Anyway, so we covered the temp, the drip, the coffee maker, and now the grinder. I would like to use the grinder I have now, but what about the process? I heard/read somewhere that if you grind it for too long at a time it heats up the grounds and the quality is lowered as a result. Is this true? So, like 15 seconds of grinding, the pause. That's what I heard anyway. I could probably dig up a pic of the grinder or maybe take a picture myself.
Anyway, sorry for all of the questions - yes, I DO know how to use google :) , but I want to get myself comfortable with how this community does things and go from there.
Posted Fri Oct 12, 2012, 4:32am Subject: Re: Looking to get schooled on the art and science of great coffee
You have just stepped onto a slippery slope. As you can learn from my website, I have been sliding down the same path for nearly 12 years. here I am, replying at 5AM. What does that tell you!
You do not have a true grinder. I believe that this is a Whirley Blade device with one spinning razor blade sort of thing. These create a lot of dust which adds to the bitterness of the coffee. I suggest that your first investment would be in a "real" grinder. Check baratza.com for their offerings. If you do not intend on making espresso, even their least expensive grinder will be a step up.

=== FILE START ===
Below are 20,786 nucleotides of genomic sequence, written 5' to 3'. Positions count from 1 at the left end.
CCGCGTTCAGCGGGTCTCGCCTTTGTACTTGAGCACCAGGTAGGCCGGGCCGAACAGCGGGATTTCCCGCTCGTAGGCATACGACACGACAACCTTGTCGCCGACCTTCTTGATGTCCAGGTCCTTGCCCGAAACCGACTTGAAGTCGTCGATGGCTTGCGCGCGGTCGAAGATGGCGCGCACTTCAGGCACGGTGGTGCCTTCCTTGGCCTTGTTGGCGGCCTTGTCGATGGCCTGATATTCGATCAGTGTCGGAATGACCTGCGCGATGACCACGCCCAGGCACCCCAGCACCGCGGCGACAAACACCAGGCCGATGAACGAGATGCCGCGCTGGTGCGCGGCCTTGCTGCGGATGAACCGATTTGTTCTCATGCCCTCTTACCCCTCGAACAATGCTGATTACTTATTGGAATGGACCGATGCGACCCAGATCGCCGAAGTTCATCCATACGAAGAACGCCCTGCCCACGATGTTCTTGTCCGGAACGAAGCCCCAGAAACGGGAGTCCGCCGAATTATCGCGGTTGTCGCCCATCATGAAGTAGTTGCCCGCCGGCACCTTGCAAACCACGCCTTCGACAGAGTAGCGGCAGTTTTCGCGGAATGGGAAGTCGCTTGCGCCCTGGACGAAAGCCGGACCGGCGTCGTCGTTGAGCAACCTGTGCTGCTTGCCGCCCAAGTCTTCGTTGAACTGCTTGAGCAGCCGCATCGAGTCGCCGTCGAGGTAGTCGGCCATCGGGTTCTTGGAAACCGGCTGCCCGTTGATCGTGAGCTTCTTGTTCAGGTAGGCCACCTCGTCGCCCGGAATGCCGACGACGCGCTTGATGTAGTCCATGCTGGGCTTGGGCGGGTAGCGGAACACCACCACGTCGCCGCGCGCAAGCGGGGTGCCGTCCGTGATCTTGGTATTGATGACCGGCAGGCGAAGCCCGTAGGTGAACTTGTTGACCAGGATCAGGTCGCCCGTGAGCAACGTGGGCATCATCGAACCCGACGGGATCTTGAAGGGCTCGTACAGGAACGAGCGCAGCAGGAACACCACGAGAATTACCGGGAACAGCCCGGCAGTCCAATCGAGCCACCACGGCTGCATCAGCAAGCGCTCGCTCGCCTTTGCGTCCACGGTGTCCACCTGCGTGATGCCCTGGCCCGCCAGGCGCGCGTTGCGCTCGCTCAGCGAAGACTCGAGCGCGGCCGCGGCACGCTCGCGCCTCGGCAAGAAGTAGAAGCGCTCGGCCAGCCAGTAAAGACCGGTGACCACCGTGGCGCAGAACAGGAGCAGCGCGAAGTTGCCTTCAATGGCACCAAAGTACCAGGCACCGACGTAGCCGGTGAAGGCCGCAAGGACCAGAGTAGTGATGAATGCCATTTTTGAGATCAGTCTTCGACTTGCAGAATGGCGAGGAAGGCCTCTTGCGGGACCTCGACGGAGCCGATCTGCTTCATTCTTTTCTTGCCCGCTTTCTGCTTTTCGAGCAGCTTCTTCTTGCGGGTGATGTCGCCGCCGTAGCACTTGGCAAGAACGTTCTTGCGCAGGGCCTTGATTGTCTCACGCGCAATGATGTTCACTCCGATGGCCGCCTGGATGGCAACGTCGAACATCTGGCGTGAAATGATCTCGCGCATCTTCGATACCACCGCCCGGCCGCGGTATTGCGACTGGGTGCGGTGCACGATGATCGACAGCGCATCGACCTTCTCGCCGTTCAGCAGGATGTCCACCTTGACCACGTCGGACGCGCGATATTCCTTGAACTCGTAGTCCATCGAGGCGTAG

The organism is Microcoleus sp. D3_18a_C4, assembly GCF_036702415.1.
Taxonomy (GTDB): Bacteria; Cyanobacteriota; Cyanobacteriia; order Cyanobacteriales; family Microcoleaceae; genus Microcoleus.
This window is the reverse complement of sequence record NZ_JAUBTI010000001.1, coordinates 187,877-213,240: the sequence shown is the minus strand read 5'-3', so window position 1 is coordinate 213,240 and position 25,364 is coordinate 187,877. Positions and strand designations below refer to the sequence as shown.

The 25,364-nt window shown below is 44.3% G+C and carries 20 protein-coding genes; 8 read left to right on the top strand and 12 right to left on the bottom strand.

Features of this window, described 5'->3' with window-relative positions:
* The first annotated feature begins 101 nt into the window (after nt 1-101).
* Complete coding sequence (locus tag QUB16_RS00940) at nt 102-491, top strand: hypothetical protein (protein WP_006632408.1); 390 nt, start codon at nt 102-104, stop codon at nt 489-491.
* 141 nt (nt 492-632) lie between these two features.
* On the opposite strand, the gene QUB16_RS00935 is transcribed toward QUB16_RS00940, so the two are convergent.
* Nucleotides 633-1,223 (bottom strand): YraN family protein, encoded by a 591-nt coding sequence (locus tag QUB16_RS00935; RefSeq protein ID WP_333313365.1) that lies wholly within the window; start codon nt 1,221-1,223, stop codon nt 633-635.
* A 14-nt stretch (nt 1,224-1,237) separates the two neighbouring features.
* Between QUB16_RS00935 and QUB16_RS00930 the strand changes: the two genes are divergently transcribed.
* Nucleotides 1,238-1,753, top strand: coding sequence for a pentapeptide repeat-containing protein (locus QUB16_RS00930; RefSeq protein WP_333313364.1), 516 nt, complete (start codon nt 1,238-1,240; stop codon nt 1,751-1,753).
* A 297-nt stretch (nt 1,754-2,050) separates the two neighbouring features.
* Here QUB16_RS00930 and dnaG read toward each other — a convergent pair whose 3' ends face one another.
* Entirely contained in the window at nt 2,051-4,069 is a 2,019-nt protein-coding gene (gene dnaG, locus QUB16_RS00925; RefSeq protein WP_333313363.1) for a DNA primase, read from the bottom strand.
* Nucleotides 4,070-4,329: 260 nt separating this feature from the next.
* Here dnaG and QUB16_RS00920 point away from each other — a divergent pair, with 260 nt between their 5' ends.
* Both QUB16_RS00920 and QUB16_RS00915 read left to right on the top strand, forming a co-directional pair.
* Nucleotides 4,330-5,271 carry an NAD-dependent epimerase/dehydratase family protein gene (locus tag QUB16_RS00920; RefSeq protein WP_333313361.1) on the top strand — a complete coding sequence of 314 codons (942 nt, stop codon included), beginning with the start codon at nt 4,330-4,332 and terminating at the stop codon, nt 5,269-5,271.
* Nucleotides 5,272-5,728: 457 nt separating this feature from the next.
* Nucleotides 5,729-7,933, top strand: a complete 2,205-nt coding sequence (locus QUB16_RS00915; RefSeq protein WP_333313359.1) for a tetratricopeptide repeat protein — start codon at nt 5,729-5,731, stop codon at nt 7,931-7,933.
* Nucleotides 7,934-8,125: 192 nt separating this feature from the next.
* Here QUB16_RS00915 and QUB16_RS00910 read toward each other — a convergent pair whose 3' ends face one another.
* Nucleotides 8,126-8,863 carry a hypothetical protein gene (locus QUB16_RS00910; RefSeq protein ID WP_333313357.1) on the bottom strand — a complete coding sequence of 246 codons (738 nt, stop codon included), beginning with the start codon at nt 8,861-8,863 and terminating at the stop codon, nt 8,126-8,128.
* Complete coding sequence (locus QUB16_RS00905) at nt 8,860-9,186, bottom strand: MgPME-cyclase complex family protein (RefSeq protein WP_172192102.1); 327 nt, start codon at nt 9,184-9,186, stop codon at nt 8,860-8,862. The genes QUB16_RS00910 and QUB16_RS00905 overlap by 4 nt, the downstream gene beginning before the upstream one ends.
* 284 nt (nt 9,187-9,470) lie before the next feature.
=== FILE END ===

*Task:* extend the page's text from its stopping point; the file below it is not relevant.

Great coffee can come from something as simple as a pour-over cone. All that takes is a decent grinder and great coffee. As you stated, look for a local roaster.
The next step is the Aeropress. While its volume is limited, it does create a nice coffee, but in spite of the claims, IMO, it does not make espresso.
My favorite "low tech" method is the Espro press, but that is about $75,
None of the "economy" drip machines are worth the box they come in.
Read my website (URL below in the sig). It will keep you buy for a month or so... ;-)
diggi Senior Member Joined: 28 Nov 2011 Posts: 387 Location: Red Deer, AB Expertise: I love coffee
Espresso: Spaz vivaldi S1 V2 Grinder: HG One, B Vario, OE LIDO Drip: Chemex, Espro Press,... Roaster: Poppery I
Posted Fri Oct 12, 2012, 4:50am Subject: Re: Looking to get schooled on the art and science of great coffee
Here is a great website to introduce you to a broad array of brew methods. Cheapest are hario drip, french press, aeorpress, chemex (little more pricy). Good electric grinders start around $125. You can get a $40 good cheap hand grinder (like hario mini or skerton), but hard to do large volumes (tiresome and little too much effort, nusance day after day). Start reading articles on this site and ask more questions that you come across.
oldgearhead Senior Member Joined: 25 Jan 2010 Posts: 397 Location: Go Colts! Expertise: I like coffee
Grinder: Virtuoso by Baratza Drip: Chemex,Dilongi DCM900 Roaster: 1/2K Fluid-bed